Rev. Jacek J. Tylzanowski, O.S.A. (1913-1967)
Rev. Jacek J. Tylzanowski, O.S.A. entered eternal life on January 27, 1967.
Jacek J. Tylzanowski was born on January 10, 1913 in Wielgomlyny, Poland to John J. and Alexandra Tylzanowski. After graduating from the local high school in 1932, he entered the Augustinian seminary in Krakow, Poland to begin his studies for the priesthood. He was received into the Augustinian Novitiate on August 15, 1933 and he professed vows in the Order of St. Augustine on August 28, 1934.
In 1939, Jacek completed his studies and was preparing for ordination as a priest when the German Nazi army invaded Poland on September 1 of that year. Along with the other friars at Krakow, he was ordered to flee to eastern Poland. They went to Kowel, about 70 miles from the Russian border. A few weeks later, the Russian army invaded Poland.
After the Germans and the Russians divided Poland at the Curzon Line, Jacek was arrested by the Russians for refusing to vote for the Russians in the one-party "free" elections. He managed to escape after a week of confinement without food or water. He made his way to Lwow, 250 miles away in southeastern Poland. A brief stay with friends there was interrupted by his arrest again. He spent 18 days in confinement, but, en route to the Doniec coal basin in Russia where he was being sent to work, he escapted from the train. He managed to hide in another train headed west toward the Curzon Line.
Following several harrowing encounters with Russian soldiers and hiding in haystacks, Jacek and two companions were led across a wooded section of the Curzon Line by a brave 16-year-old boy. They reached a neutral zone only after being pursued by Russian dogs and gunshots in the dark night of the woods.
In the first week of December 1939, Jacek returned to the Augustinian monastery in Krakow. He had been missing for three months and his fellow friars feared that he was dead. When they saw him, they greeted him enthusiastically. On December 22, 1939, he was finally ordained a priest. Unfortunately, his parents were not permitted by the occupying forces to leave their sector of Poland to attend the ordination ceremony.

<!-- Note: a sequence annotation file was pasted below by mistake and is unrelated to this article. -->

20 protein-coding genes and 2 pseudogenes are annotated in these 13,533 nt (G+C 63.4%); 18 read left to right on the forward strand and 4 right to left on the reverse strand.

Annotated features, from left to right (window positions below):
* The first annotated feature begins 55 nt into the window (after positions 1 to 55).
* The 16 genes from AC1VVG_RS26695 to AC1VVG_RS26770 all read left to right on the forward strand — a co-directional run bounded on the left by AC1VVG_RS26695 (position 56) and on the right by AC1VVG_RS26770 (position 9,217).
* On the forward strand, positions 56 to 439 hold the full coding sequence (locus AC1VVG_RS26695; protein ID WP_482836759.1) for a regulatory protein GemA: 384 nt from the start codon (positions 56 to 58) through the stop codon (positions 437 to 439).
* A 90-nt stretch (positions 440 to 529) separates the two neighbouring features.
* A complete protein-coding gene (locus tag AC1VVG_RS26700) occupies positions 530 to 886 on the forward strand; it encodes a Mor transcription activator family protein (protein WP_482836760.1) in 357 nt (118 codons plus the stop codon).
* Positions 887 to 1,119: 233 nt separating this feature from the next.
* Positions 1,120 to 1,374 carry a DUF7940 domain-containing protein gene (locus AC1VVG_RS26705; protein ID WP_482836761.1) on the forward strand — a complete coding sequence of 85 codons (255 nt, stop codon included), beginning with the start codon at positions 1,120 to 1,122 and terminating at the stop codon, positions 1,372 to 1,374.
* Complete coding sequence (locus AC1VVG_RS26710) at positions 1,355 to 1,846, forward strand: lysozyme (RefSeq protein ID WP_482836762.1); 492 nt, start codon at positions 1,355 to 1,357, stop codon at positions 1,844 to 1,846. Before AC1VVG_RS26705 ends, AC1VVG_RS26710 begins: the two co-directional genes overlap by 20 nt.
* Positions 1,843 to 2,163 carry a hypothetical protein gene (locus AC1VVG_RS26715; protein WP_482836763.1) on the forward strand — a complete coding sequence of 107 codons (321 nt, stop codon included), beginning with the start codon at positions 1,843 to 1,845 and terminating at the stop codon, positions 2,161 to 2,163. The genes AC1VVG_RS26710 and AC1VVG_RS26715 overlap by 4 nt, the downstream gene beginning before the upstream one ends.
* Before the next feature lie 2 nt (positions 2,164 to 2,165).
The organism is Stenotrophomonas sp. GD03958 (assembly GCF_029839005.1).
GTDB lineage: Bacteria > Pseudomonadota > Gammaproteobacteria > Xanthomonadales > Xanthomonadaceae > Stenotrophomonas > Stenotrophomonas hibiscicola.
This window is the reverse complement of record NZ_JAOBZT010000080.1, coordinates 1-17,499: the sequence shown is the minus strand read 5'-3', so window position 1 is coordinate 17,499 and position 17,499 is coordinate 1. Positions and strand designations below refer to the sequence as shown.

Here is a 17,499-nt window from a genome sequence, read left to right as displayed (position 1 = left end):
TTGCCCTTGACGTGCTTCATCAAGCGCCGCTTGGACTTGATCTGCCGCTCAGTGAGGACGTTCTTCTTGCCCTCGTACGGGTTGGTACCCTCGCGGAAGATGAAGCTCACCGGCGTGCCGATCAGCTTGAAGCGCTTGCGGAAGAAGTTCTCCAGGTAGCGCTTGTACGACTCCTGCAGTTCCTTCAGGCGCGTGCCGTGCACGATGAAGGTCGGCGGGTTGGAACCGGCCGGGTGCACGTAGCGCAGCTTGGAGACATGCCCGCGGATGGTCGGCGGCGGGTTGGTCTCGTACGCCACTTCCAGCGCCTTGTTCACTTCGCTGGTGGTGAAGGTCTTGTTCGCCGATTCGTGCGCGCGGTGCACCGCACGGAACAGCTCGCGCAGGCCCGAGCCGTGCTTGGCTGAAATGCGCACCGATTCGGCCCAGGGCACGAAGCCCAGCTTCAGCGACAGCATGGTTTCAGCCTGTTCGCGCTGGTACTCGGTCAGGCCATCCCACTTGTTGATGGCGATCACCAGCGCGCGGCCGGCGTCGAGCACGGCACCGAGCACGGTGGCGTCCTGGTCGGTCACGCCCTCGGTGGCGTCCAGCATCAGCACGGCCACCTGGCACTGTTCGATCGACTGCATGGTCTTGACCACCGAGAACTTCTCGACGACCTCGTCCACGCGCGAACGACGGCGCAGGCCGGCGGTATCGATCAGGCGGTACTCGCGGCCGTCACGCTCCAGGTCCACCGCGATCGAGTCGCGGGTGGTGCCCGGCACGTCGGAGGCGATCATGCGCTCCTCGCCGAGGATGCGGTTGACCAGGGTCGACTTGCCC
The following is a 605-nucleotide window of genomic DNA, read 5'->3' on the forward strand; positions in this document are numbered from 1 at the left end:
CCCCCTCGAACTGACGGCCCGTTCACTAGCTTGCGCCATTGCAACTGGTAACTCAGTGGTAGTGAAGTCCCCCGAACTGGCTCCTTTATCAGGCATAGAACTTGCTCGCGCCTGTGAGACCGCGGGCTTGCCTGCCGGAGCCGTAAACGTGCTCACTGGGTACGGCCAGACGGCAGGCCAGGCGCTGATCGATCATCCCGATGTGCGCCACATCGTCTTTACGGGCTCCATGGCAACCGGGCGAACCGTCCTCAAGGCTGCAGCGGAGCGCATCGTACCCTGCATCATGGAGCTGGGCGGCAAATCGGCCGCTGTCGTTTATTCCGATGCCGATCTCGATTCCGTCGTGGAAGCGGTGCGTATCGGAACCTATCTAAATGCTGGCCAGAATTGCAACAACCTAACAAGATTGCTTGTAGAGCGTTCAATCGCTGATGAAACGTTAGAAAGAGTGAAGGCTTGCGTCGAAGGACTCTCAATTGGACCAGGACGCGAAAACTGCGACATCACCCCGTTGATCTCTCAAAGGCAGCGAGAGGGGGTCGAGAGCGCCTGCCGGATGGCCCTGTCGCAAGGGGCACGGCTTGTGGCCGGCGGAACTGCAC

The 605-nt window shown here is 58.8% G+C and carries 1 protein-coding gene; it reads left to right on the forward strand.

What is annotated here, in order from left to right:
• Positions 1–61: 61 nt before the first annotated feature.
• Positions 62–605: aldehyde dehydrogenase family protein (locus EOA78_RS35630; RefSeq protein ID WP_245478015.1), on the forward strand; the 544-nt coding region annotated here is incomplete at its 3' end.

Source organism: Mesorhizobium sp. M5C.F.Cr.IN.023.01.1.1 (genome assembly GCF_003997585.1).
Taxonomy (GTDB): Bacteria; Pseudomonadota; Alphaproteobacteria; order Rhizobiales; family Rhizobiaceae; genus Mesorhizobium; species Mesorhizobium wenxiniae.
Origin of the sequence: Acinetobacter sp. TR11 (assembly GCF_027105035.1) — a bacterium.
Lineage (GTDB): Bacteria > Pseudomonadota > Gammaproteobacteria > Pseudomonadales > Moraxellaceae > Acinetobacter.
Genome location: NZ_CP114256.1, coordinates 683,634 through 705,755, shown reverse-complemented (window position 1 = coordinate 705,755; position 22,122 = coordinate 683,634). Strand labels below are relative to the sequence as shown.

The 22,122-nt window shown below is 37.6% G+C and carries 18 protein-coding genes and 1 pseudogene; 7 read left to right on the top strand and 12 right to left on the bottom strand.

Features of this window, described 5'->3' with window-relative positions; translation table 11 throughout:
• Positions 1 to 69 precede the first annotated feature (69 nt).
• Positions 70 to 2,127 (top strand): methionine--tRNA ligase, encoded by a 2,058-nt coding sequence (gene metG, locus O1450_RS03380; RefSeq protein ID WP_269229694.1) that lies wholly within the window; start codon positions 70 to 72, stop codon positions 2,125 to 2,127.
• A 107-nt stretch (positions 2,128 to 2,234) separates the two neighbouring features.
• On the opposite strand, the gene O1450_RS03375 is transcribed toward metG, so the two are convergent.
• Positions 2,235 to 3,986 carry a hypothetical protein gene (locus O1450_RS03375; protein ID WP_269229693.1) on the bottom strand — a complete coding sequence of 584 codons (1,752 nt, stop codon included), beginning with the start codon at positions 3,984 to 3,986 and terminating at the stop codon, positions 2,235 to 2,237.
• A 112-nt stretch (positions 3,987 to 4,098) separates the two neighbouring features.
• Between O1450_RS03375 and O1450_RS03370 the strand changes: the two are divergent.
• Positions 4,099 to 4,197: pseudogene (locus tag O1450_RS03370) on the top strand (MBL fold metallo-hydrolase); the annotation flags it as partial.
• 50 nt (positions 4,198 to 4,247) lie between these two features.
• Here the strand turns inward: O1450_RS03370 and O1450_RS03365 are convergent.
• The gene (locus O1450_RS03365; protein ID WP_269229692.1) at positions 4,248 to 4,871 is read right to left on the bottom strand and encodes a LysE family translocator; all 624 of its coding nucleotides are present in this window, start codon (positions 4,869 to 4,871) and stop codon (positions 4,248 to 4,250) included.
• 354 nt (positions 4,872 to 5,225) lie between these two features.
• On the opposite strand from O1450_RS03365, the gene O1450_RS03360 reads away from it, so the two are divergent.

Shortly after ordination, Father Tylzanowski was assigned to a large parish in the Krakow area, where he soon became active in the Polish underground Resistance. After four months of parish ministry, he was transferred to the Augustinian monastery in Krakow, where he continued his Resistance work. Before long he was arrested by the Gestapo and sent as a political prisoner to the Auschwitz concentration camp in southwestern Poland. Four other Polish Augustinians, including the Polish Provincial (regional superior), were killed while imprisoned there.
One of the few happy events that Father Tylzanowski recalled at Auschwitz was the forbidden Midnight Mass in 1941, which was celebrated despite the watchful eyes of the Nazi guards. Because of the grave danger involved, only the most trustworthy prisoners were invited to participate. Of the 47 present, seven were priests.
In June 1942, after two years of imprisonment at Auschwitz, known as the Camp of Living Death, the young Polish friar was transferred to the equally infamous Dachau prison camp in Germany. Father Tylzanowski remained at Dachau until 1945. Fearing the arrival of the United States Army, the Nazis planned a mass execution of all prisoners in 1945. However, the U.S. troops came unexpectedly early and liberated the prisoners before their captors could carry out their plans.
After being freed from the Dachau prison, Father Tylzanowski ministered as a priest in the camps of Polish Displaced Persons. From 1945 until 1952, he was Chief Chaplain of the International Refugee Organization at the Immigration Imbarkation Center, Bremen, Germany.
In 1952, Father Tylzanowski came to the United States and was assigned to St. Rita High School, Chicago, Illinois. He spent all his remaining years teaching German and theology at St. Rita, except for one year (1961-62) spent as Assistant Pastor of St. Augustine Parish, Detroit, Michigan. He earned an M. Ed. from DePaul University, Chicago, in 1964, and did additional studies at Villanova University, Villanova, Pennsylvania.
Father Tylzanowki died on January 27, 1967 of a cerebral hemorrhage.
He is buried in the Augustinian plot at Holy Sepulchre Cemetery, Alsip, Illinois.